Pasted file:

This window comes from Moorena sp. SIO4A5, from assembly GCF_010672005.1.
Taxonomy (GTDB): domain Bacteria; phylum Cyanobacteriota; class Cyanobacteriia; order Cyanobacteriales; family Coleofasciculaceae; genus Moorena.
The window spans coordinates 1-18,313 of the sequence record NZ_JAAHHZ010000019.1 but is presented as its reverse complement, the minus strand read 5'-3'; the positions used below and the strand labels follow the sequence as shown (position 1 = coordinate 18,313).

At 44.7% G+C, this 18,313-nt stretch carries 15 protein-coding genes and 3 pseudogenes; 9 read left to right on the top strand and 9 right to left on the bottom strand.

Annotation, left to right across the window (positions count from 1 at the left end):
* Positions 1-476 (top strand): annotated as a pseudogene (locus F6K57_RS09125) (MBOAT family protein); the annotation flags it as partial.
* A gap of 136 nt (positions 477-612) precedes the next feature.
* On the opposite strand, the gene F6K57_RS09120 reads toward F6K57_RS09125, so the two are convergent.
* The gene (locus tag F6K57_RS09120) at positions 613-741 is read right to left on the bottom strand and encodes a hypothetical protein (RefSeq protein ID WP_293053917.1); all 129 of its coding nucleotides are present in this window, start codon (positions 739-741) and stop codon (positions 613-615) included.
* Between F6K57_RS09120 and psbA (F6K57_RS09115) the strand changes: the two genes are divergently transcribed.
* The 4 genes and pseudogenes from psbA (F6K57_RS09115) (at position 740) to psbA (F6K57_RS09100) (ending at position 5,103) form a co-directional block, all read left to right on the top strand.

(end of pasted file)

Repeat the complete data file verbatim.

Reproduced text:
This window comes from Moorena sp. SIO4A5, from assembly GCF_010672005.1.
Taxonomy (GTDB): domain Bacteria; phylum Cyanobacteriota; class Cyanobacteriia; order Cyanobacteriales; family Coleofasciculaceae; genus Moorena.
The window spans coordinates 1-18,313 of the sequence record NZ_JAAHHZ010000019.1 but is presented as its reverse complement, the minus strand read 5'-3'; the positions used below and the strand labels follow the sequence as shown (position 1 = coordinate 18,313).

At 44.7% G+C, this 18,313-nt stretch carries 15 protein-coding genes and 3 pseudogenes; 9 read left to right on the top strand and 9 right to left on the bottom strand.

Annotation, left to right across the window (positions count from 1 at the left end):
* Positions 1-476 (top strand): annotated as a pseudogene (locus F6K57_RS09125) (MBOAT family protein); the annotation flags it as partial.
* A gap of 136 nt (positions 477-612) precedes the next feature.
* On the opposite strand, the gene F6K57_RS09120 reads toward F6K57_RS09125, so the two are convergent.
* The gene (locus tag F6K57_RS09120) at positions 613-741 is read right to left on the bottom strand and encodes a hypothetical protein (RefSeq protein ID WP_293053917.1); all 129 of its coding nucleotides are present in this window, start codon (positions 739-741) and stop codon (positions 613-615) included.
* Between F6K57_RS09120 and psbA (F6K57_RS09115) the strand changes: the two genes are divergently transcribed.
* The 4 genes and pseudogenes from psbA (F6K57_RS09115) (at position 740) to psbA (F6K57_RS09100) (ending at position 5,103) form a co-directional block, all read left to right on the top strand.